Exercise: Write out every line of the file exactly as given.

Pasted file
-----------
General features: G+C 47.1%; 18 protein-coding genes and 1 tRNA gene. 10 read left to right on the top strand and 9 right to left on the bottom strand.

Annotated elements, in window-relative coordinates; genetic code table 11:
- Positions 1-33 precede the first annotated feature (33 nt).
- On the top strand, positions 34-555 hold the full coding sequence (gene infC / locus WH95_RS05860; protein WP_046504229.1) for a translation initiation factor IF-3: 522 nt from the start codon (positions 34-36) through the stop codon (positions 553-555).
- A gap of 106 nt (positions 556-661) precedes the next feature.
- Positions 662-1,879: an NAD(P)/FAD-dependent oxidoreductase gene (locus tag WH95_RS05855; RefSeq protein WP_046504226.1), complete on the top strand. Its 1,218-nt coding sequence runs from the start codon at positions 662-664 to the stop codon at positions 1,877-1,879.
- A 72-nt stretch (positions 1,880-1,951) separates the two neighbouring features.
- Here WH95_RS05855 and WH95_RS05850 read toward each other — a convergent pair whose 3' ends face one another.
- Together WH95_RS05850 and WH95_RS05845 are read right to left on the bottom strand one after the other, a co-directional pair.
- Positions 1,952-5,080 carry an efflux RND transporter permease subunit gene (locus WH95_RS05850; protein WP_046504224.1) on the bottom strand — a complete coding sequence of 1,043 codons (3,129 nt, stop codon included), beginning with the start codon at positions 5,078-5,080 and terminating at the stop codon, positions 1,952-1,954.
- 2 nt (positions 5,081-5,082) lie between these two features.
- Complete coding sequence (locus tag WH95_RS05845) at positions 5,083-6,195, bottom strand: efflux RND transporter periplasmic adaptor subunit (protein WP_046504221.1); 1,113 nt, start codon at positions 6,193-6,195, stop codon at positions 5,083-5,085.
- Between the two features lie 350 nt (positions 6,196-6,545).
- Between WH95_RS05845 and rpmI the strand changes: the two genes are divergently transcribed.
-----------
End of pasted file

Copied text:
General features: G+C 47.1%; 18 protein-coding genes and 1 tRNA gene. 10 read left to right on the top strand and 9 right to left on the bottom strand.

Annotated elements, in window-relative coordinates; genetic code table 11:
- Positions 1-33 precede the first annotated feature (33 nt).
- On the top strand, positions 34-555 hold the full coding sequence (gene infC / locus WH95_RS05860; protein WP_046504229.1) for a translation initiation factor IF-3: 522 nt from the start codon (positions 34-36) through the stop codon (positions 553-555).
- A gap of 106 nt (positions 556-661) precedes the next feature.
- Positions 662-1,879: an NAD(P)/FAD-dependent oxidoreductase gene (locus tag WH95_RS05855; RefSeq protein WP_046504226.1), complete on the top strand. Its 1,218-nt coding sequence runs from the start codon at positions 662-664 to the stop codon at positions 1,877-1,879.
- A 72-nt stretch (positions 1,880-1,951) separates the two neighbouring features.
- Here WH95_RS05855 and WH95_RS05850 read toward each other — a convergent pair whose 3' ends face one another.
- Together WH95_RS05850 and WH95_RS05845 are read right to left on the bottom strand one after the other, a co-directional pair.
- Positions 1,952-5,080 carry an efflux RND transporter permease subunit gene (locus WH95_RS05850; protein WP_046504224.1) on the bottom strand — a complete coding sequence of 1,043 codons (3,129 nt, stop codon included), beginning with the start codon at positions 5,078-5,080 and terminating at the stop codon, positions 1,952-1,954.
- 2 nt (positions 5,081-5,082) lie between these two features.
- Complete coding sequence (locus tag WH95_RS05845) at positions 5,083-6,195, bottom strand: efflux RND transporter periplasmic adaptor subunit (protein WP_046504221.1); 1,113 nt, start codon at positions 6,193-6,195, stop codon at positions 5,083-5,085.
- Between the two features lie 350 nt (positions 6,196-6,545).
- Between WH95_RS05845 and rpmI the strand changes: the two genes are divergently transcribed.